Men in Skirts or How I Long for a Lungi

Laborers with Hiked Up Lungis

Laborers with Hiked Up Lungis

My love and admiration for the lungi, Indian male version of the sarong, was immediate and all-encompassing and I started to wear it at home as lounge-wear . From its comfort and simplicity, versatility and multifunction to its unique designs, I fell in love with this traditional Indian menswear staple.

When I began to search for information about its history, I didn’t come up with much. This must have to do with its universality and simplicity. Every culture under the sun must have had something that resembles a lungi because it is only a rectangular piece of cloth. The differences are in the details: the dimensions, the textile design and the way it gets tied, wrapped and worn.

I did learn from my research that the lungi is also worn by women but I have never seen a woman in India wearing one, though in Southeast Asia it is common. Today, women wear this garment mostly for ceremonies and rituals.

There are two basic lungi styles: the open rectangle that wraps around the waist like a bath towel and the rectangle that gets stitched closed into a tube. My observation is that the Muslim men favor the closed tube style, usually in plaid patterns with a preference for blues. The Hindus prefer solid colors but not exclusively and their lungis usually have a hand-woven border at the bottom and top. Fishermen like prints and bold weaves.

Lungis are more prevalent in South India because of the extreme heat and the impracticability of trousers. Laborers in particular favor wearing lungis while they work, though they are often seen re-wrapping and adjusting them and shortening the length by folding it at the hem and tucking the remaining fabric into the waist, revealing a miniskirt of sorts, usually with boxer shorts worn underneath.

Plaid Lungi

Check  Lungi

Plaid Lungi

Plaid Lungi

Adjusting the Lungi

Adjusting the Open Style Lungi

Temple Priests in Training

Temple Priests in Training


Merchant with Mundu

Merchant with Mundu

The mundu is in a class above the lungi. It is white or cream-colored and always has a border that varies in width, color and intricacy of weave and is more costly than the lungi.

Mundu with Wide Border

Mundu with Wide Border

In South India most temples require that men enter bare-chested and dressed in a lungi. Priests usually wear lungis too.

Jain Priest

Jain Priest

Though the lungi is a male garment, I have adopted it with enthusiasm but I rarely venture outside dressed in one. It is so comfortable for lounging and is so forgiving, accommodating any change in size! I have also made my own stylistic versions, tying it at chest level to create a dress. I can sleep in it, lounge in it, wear it as a beach cover-up, wear it as a scarf and use it as an impromptu sheet, just to name a few of its endless possibilities. Whether at home in the city or on the road, I long for my lungi. It comforts me.




About ninagrandiose

I am based in NYC but travel regularly to India and Mexico. Both of these countries feel like home. In India I scour the country in search of fabulous textiles to incorporate into my clothing designs. I sit back and let the ambiance and wonder of India seep into my consciousness so I can be inspired to write about what India is for me. I bring a limited number of people to India on exclusive and intimate tours of my favorite hangouts. In Mexico I take in the natural beauty that surrounds me and dance the night away. I constantly give thanks for all this and am pleased to share it all with you.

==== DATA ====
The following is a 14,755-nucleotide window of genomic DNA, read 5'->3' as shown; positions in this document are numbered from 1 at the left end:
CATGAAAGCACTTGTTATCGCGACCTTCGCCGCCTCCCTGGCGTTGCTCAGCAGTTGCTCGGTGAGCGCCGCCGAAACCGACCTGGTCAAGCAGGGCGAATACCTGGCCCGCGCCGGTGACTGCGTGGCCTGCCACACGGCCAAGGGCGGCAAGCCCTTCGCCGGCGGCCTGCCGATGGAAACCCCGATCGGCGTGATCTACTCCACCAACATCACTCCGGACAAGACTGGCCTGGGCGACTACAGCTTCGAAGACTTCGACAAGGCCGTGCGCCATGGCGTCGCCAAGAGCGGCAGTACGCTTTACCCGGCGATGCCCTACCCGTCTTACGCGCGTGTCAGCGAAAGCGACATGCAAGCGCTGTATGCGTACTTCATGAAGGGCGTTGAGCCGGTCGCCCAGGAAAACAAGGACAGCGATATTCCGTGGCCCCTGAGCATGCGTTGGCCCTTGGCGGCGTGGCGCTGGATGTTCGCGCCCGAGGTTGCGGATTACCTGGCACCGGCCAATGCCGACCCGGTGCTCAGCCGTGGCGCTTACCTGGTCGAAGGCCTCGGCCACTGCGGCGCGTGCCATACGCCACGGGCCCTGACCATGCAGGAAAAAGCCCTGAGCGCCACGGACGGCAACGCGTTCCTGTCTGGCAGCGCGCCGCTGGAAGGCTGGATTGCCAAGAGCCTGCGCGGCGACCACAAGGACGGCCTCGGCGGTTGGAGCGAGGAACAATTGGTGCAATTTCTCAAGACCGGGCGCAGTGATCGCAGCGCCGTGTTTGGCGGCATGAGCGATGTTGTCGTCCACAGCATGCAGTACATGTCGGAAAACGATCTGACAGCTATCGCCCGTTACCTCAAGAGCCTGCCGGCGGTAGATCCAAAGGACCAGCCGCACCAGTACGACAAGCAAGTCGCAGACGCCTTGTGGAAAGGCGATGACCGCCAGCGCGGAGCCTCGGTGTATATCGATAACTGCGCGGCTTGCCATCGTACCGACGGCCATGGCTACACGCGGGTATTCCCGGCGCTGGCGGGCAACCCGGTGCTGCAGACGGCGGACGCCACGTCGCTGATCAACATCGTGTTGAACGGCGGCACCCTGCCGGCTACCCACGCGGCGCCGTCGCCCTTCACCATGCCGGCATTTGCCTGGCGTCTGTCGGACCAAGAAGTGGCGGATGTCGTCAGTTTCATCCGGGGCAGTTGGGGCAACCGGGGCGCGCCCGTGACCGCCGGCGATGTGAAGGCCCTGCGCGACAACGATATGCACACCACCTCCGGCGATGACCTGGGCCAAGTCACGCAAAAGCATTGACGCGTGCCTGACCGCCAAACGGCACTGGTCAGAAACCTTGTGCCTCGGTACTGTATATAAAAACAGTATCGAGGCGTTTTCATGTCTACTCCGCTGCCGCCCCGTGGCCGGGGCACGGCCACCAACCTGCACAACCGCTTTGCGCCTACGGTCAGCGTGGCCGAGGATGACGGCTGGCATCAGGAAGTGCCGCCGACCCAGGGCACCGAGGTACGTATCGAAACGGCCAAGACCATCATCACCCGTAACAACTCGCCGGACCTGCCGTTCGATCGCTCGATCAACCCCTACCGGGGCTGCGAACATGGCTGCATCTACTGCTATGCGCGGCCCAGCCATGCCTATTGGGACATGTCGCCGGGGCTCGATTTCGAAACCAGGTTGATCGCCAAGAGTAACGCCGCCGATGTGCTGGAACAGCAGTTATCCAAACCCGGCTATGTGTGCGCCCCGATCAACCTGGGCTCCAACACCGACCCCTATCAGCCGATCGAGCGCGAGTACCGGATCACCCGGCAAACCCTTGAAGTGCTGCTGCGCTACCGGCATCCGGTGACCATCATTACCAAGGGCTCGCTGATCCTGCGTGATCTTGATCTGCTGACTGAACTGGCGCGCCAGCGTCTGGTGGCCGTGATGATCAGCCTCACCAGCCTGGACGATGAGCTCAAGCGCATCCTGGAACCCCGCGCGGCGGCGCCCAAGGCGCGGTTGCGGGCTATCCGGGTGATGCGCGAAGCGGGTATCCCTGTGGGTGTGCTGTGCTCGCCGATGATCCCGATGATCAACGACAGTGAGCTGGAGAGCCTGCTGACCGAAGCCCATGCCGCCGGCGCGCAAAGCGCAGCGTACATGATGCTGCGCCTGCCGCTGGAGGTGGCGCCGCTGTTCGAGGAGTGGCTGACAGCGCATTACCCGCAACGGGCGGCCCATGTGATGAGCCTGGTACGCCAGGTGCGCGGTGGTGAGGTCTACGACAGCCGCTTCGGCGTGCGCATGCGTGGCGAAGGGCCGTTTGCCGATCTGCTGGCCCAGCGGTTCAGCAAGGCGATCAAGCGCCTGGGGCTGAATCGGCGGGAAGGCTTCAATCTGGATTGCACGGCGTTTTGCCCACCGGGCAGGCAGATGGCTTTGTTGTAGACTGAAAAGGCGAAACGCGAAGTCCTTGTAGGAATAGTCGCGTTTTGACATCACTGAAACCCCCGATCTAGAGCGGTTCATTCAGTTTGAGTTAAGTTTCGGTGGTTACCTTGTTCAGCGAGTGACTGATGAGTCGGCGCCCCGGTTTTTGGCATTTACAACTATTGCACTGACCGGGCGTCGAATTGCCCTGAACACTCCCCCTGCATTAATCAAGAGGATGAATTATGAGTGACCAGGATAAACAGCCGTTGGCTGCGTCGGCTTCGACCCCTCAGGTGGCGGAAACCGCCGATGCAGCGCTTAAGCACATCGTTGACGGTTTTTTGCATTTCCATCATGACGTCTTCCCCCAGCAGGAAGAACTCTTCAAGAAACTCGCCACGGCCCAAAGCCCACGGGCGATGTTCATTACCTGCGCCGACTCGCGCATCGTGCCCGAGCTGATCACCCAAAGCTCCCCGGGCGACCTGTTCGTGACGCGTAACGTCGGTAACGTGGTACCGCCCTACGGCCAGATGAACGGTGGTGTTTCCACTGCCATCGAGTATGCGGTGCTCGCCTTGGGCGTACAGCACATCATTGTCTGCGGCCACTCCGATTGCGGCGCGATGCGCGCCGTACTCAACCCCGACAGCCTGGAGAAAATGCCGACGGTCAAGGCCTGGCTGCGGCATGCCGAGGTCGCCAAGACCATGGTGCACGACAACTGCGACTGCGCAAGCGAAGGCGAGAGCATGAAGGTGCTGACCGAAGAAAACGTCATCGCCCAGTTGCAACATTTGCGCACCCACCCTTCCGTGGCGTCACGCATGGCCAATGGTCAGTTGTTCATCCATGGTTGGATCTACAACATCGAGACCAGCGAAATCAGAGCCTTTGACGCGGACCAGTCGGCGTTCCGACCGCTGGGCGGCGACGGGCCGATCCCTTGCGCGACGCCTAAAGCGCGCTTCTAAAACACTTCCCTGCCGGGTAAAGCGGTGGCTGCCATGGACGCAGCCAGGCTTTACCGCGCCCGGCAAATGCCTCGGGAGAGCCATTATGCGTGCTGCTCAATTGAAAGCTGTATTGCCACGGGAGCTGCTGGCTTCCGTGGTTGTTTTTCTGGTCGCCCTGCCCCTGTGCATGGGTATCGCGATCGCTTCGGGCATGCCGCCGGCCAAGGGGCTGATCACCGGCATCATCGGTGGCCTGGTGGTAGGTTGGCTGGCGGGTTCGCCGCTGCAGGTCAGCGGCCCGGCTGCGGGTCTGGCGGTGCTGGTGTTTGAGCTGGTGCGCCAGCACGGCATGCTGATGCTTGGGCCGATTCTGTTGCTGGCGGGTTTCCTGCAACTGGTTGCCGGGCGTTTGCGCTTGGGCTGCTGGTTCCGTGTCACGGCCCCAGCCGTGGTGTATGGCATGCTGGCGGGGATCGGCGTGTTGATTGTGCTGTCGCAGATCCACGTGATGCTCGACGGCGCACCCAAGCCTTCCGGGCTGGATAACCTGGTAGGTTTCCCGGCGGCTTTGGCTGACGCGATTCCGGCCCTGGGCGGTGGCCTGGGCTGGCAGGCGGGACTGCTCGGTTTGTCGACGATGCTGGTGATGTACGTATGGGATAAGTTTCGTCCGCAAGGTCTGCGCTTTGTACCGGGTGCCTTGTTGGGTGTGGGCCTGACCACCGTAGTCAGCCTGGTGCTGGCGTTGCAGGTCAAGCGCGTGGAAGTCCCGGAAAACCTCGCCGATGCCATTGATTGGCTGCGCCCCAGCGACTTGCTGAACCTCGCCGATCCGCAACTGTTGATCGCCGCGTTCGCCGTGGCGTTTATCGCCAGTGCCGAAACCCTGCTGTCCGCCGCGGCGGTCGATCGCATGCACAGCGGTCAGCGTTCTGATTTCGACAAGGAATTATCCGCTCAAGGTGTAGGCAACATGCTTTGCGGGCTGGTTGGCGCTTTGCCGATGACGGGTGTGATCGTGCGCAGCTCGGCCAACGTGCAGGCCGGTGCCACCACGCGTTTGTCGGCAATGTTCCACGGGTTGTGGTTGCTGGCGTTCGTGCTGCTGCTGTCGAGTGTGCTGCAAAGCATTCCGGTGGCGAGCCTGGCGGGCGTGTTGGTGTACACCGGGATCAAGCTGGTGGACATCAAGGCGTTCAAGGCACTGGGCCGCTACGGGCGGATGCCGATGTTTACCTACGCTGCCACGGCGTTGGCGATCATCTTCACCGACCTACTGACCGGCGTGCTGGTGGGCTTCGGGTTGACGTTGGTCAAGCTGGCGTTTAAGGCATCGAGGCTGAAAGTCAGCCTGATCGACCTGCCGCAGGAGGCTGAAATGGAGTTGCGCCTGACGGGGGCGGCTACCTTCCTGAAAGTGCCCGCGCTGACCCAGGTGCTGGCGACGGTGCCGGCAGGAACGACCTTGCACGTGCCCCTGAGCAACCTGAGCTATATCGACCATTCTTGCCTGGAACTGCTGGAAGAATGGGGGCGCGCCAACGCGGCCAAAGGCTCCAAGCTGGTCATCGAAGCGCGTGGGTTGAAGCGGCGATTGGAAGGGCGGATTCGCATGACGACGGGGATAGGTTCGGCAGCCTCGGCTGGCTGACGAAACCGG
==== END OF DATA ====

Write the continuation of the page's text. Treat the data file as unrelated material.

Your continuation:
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10 Responses to Men in Skirts or How I Long for a Lungi

  1. Sue says:

    Before today I didn’t know what a lungi was, now I want one too. I so enjoy the things you write about, the way you write and the photos are just the cream on top. Thanks

    • ninagrandiose says:

      I think that I am onto something: lungi lust! Once you experience one, there’s no going back. Thanks for being there, Sue…and for reading and taking a moment of your time to comment.

  2. Marie says:

    Fascinating. I love the last picture of the Jain priest.

    • ninagrandiose says:

      Thanks, Marie. I like that photo too but knew that it wasn’t a great example of lungi-wearing…but it does demonstrate its huge popularity.

  3. Anu M says:

    Such a lovely post. I used to steal my dad’s veshtis and angavastrams to restyle into kurtas and stoles. It’s pretty much wear it as you want to!

    • ninagrandiose says:

      I love the styling of the undershirts, especially the bias cut ones with the deep middle pocket, the secret pocket. Thanks.

  4. Great post about lungies. Of course I have seen them many a time, but not really noticed them. For that I give you honour. You have your eyes open and notice everyday life in its various forms and shapes. Simply wonderful, Nina.

  5. ninagrandiose says:

    As you no doubt must realize as an artist, so much of art lies in the details. Whether one writes, paints, performs or photographs, without in depth awareness of the small things, true creativity comes to a dead end. I do try to take it all in. In India there is so very much to take in-all at once. And for that I am eternally grateful. Thanks for your encouragement. It does mean a lot.

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